- 1 History
- 2 FAQ: General Overview
- 3 FAQ: Openstack Application Life-cycle
- 3.1 How do I start the Containerized services?
- 3.2 How to I change a configuration parameter in a deployed service?
- 3.3 What is the order of precedence for helm chart overrides in StarlingX?
- 3.4 What are the current set of platform workarounds needed to deploy the services?
- 3.5 As compared to the previously running native services, what changes in behavior can be expected?
- 4 FAQ: Service Debugging
- February 11, 2019: Initial FAQ Setup: WIP until cut-over
FAQ: General Overview
What services are being containerized?
See Containerizing the StarlingX Infrastructure Initiative for information on the implementation. This describes the containerization infrastructure and what you can expect to see running in pods under Kubernetes (K8S). These pods are deployed via service specific Helm charts as described by an Armada "stx-openstack application" manifest.
Where can I get additional information on how to interact with the underlying technologies used to deploy the containerized services?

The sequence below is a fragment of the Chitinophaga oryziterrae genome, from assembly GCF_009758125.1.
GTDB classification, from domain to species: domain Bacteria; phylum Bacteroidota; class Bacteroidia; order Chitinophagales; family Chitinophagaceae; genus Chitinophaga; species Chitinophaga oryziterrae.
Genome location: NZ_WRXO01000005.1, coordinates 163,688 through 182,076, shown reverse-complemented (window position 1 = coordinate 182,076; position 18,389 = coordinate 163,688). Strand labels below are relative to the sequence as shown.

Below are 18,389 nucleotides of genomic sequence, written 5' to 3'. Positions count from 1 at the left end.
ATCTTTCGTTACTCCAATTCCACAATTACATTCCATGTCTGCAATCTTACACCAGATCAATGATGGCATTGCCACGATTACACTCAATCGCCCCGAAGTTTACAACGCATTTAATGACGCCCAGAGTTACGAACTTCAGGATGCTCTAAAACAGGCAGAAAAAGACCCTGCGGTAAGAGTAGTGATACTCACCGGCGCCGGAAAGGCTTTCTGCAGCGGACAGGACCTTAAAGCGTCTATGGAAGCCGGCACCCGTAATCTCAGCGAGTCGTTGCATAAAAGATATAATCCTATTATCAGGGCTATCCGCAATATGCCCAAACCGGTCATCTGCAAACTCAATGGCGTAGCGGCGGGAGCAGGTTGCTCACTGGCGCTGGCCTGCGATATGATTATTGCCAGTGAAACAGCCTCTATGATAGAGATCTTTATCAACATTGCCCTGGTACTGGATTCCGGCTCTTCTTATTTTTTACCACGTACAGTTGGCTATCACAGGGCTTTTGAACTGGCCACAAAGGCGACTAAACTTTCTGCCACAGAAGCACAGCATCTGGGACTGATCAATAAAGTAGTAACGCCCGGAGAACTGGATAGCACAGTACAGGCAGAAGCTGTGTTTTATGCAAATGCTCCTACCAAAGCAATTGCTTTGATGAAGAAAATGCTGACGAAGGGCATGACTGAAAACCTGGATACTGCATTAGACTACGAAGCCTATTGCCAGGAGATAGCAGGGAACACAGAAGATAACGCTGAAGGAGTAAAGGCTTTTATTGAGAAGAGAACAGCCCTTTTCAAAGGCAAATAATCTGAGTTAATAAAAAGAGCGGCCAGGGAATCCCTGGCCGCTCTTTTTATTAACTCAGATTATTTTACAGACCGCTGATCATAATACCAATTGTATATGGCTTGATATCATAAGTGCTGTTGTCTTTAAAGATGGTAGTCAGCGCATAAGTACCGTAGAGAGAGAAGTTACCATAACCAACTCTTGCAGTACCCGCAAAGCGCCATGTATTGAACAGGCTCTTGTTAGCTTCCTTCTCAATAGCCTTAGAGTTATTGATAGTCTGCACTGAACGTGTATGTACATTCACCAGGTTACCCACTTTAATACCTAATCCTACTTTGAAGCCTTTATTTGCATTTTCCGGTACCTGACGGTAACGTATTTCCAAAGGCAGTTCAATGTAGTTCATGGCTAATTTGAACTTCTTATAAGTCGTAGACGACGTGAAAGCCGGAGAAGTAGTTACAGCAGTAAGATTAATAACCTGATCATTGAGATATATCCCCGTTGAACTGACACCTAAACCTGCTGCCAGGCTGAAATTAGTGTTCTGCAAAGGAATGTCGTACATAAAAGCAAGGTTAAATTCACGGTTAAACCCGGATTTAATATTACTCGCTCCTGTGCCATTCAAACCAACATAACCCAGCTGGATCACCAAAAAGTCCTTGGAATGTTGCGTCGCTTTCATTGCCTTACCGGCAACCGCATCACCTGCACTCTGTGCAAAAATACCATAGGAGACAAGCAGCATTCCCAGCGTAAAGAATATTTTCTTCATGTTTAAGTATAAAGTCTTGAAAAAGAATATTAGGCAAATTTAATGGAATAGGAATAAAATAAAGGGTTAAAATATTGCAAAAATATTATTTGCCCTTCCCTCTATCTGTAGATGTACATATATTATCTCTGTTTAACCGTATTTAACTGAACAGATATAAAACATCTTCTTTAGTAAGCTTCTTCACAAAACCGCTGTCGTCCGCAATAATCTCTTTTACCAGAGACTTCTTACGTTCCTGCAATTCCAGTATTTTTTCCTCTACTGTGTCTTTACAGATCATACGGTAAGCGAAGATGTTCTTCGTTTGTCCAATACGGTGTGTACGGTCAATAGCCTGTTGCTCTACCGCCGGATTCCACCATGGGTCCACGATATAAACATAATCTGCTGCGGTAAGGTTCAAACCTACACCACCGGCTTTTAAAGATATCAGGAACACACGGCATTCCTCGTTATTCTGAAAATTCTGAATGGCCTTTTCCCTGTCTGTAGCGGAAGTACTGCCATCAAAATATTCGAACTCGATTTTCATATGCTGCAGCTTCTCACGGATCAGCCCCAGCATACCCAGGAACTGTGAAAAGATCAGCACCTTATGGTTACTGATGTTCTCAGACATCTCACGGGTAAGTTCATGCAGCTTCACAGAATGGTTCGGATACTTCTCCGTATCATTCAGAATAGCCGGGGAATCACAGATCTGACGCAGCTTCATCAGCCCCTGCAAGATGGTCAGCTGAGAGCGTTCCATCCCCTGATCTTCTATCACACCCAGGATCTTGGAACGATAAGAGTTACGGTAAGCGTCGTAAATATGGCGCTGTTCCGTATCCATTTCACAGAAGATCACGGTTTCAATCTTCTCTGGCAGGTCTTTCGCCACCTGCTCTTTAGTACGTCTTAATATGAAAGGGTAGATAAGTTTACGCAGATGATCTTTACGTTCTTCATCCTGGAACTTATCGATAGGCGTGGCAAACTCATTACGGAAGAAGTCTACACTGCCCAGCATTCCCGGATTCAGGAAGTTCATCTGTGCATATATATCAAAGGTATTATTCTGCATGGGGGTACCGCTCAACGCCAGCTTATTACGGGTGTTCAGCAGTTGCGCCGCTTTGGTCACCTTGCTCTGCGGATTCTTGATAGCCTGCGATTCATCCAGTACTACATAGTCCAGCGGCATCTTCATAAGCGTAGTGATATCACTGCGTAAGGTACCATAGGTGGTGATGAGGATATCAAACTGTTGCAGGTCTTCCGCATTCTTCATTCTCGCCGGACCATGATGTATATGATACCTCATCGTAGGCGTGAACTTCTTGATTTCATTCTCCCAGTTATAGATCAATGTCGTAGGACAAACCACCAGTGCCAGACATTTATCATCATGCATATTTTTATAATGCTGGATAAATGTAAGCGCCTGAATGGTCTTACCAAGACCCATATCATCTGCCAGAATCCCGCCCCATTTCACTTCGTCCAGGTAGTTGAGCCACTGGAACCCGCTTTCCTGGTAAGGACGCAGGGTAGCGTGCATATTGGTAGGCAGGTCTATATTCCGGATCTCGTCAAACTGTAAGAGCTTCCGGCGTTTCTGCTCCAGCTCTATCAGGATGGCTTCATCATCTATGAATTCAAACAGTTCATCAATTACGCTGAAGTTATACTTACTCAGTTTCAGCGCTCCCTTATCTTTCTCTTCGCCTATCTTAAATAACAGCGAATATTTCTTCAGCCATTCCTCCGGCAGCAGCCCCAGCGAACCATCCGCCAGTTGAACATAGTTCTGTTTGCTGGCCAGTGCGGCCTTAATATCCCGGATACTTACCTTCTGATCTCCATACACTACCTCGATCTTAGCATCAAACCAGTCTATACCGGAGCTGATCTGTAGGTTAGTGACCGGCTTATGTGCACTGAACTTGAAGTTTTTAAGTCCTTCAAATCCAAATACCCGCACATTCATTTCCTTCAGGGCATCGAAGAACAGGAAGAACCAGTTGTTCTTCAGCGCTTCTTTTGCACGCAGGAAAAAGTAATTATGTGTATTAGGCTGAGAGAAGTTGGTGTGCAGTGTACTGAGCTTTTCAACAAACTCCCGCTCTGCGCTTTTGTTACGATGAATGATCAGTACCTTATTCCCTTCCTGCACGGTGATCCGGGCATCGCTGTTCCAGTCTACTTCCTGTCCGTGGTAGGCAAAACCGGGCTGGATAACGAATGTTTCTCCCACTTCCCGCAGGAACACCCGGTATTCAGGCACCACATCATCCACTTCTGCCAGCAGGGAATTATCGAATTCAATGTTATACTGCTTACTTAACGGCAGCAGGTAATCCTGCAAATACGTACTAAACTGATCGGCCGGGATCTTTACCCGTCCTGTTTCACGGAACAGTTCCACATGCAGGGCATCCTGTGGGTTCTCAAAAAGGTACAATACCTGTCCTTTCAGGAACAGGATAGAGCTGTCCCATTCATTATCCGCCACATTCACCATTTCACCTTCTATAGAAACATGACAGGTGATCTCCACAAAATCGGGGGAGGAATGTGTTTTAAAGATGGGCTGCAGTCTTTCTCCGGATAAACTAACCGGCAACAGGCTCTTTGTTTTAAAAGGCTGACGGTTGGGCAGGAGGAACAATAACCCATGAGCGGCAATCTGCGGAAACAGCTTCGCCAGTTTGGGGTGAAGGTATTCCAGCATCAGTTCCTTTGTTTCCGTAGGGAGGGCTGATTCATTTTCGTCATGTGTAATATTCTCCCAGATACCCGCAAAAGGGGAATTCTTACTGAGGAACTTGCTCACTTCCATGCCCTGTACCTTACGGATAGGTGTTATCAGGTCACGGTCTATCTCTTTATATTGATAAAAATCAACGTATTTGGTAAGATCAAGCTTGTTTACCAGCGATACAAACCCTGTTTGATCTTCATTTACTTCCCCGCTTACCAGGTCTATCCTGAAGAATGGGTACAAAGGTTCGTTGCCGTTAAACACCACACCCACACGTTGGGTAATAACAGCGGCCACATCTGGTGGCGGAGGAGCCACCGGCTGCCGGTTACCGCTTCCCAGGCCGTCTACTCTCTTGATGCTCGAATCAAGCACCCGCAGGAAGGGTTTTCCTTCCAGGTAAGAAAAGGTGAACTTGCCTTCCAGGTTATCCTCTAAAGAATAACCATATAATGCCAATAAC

FAQ: Openstack Application Life-cycle
How do I start the Containerized services?
Generate the stx-openstack application tarball
There are currently 2 application tarballs, one with tests enabled and one without.
The stx-openstack application tarballs are generated with each build on the CENGN mirror.
Alternatively, in a development environment, run the following command to construct the application tarballs.
The resulting tarballs can be found under $MY_WORKSPACE/std/build-helm/stx.
If the build-helm-charts.sh command is unable to find the charts, run "build-pkgs" to build the chart rpms and re-run the build-helm-charts.sh command.
Stage application for deployment
Transfer the helm-charts-manifest-no-tests.tgz application tarball onto your active controller.
Use sysinv to upload the application tarball.
source /etc/platform/openrc system application-upload stx-openstack helm-charts-manifest-no-tests.tgz system application-list
Bring Up Services
Use sysinv to apply the application.